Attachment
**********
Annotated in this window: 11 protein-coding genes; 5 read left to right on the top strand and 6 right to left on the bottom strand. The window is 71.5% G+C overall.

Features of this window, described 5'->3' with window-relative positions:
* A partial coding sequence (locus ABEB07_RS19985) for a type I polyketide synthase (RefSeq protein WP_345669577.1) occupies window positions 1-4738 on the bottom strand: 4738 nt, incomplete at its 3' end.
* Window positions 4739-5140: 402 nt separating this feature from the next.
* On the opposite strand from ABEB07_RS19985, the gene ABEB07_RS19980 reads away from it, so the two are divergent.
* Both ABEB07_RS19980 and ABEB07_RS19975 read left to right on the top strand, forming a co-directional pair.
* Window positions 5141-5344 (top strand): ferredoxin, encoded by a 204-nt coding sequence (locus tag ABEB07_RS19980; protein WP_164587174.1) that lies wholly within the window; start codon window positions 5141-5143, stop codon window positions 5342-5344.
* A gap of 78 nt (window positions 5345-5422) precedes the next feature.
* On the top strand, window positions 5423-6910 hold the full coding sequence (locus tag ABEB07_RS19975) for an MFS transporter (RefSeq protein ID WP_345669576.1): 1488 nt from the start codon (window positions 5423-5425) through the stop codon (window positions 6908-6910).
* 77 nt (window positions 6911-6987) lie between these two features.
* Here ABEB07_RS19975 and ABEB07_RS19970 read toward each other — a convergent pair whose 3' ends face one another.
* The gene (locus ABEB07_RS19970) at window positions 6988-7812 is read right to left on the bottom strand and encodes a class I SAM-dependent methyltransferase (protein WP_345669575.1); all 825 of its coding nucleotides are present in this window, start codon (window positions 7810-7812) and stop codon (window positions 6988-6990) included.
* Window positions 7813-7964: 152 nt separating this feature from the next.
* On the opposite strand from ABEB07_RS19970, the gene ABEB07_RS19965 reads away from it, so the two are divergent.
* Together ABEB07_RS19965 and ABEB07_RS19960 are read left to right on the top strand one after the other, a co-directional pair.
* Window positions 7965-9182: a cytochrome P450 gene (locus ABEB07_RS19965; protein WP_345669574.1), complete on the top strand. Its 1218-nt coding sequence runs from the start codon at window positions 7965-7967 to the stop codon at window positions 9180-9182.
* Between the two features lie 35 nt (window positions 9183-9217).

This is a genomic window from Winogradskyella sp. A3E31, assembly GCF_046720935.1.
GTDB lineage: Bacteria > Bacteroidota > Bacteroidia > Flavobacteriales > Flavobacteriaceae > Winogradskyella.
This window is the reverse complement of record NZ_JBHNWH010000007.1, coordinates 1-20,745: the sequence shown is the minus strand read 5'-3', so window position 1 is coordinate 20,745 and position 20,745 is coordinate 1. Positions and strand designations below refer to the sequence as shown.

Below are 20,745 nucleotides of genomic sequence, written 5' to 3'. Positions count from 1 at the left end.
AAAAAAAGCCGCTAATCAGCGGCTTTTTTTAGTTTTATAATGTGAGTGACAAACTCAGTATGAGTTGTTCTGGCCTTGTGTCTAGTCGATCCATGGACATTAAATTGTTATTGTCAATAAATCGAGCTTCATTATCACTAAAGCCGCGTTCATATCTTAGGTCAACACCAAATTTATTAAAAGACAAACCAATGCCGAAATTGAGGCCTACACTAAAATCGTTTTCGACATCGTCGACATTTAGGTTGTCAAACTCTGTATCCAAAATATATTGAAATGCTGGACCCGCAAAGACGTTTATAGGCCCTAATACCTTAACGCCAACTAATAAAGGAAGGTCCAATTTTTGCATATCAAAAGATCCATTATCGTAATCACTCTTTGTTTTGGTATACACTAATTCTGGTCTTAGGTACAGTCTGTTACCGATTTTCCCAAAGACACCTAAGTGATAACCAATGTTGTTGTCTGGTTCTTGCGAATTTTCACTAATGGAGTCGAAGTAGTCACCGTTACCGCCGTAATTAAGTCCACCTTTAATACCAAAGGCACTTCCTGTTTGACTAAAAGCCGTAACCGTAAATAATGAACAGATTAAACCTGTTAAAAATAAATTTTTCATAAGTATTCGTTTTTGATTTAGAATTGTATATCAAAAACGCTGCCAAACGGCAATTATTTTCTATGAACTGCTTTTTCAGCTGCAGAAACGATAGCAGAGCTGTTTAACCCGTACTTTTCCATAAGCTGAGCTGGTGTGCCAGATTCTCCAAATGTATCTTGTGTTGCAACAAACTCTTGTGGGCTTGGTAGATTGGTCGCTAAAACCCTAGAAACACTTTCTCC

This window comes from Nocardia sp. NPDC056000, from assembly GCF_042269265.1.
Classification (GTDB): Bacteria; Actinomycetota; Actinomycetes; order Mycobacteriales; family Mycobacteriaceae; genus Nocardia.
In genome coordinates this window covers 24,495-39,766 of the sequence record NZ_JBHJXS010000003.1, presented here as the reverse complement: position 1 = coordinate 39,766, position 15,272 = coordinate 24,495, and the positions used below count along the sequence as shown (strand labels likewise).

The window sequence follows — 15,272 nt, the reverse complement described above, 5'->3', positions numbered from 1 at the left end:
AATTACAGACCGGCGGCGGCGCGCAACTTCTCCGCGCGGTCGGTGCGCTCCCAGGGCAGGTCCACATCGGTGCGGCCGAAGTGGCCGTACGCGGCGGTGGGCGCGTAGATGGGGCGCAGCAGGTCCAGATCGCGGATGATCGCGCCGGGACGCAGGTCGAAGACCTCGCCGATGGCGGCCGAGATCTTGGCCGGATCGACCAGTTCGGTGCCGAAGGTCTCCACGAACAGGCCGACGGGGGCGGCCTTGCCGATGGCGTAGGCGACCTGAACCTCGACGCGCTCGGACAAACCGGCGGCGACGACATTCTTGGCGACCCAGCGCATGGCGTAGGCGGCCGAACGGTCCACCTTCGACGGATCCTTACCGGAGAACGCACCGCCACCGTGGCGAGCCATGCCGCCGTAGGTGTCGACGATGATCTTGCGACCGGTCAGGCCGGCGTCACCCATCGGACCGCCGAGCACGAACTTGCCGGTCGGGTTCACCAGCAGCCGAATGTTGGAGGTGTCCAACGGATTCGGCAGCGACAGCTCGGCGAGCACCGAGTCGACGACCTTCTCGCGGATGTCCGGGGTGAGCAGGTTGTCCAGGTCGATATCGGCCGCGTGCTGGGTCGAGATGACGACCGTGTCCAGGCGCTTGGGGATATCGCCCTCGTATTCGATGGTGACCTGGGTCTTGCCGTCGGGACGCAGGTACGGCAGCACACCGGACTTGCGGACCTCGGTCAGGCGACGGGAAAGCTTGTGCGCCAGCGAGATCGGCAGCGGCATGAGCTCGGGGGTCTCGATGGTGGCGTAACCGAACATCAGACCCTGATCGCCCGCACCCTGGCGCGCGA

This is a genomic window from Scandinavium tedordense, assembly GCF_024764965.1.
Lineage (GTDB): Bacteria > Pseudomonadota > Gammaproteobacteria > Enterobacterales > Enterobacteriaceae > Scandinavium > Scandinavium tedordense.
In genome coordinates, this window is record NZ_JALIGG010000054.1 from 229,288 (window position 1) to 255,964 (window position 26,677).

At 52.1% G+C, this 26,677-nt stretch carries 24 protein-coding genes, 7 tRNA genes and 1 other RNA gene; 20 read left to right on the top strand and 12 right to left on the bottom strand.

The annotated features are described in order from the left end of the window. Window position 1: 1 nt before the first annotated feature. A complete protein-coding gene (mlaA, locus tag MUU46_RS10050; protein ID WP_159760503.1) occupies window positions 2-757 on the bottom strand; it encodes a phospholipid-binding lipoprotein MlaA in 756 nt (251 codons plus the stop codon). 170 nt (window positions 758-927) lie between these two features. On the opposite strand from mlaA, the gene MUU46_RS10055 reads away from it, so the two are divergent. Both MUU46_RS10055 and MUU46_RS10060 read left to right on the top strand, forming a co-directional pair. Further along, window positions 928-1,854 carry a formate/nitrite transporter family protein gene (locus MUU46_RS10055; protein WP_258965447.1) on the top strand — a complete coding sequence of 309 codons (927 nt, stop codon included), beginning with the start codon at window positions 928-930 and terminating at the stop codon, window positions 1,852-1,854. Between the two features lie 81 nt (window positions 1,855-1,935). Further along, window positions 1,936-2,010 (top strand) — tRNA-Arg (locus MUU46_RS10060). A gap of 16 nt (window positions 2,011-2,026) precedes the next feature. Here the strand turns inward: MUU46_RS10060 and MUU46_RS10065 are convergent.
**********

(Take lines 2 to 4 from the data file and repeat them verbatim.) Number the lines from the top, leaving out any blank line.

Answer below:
Features of this window, described 5'->3' with window-relative positions:
* A partial coding sequence (locus ABEB07_RS19985) for a type I polyketide synthase (RefSeq protein WP_345669577.1) occupies window positions 1-4738 on the bottom strand: 4738 nt, incomplete at its 3' end.
* Window positions 4739-5140: 402 nt separating this feature from the next.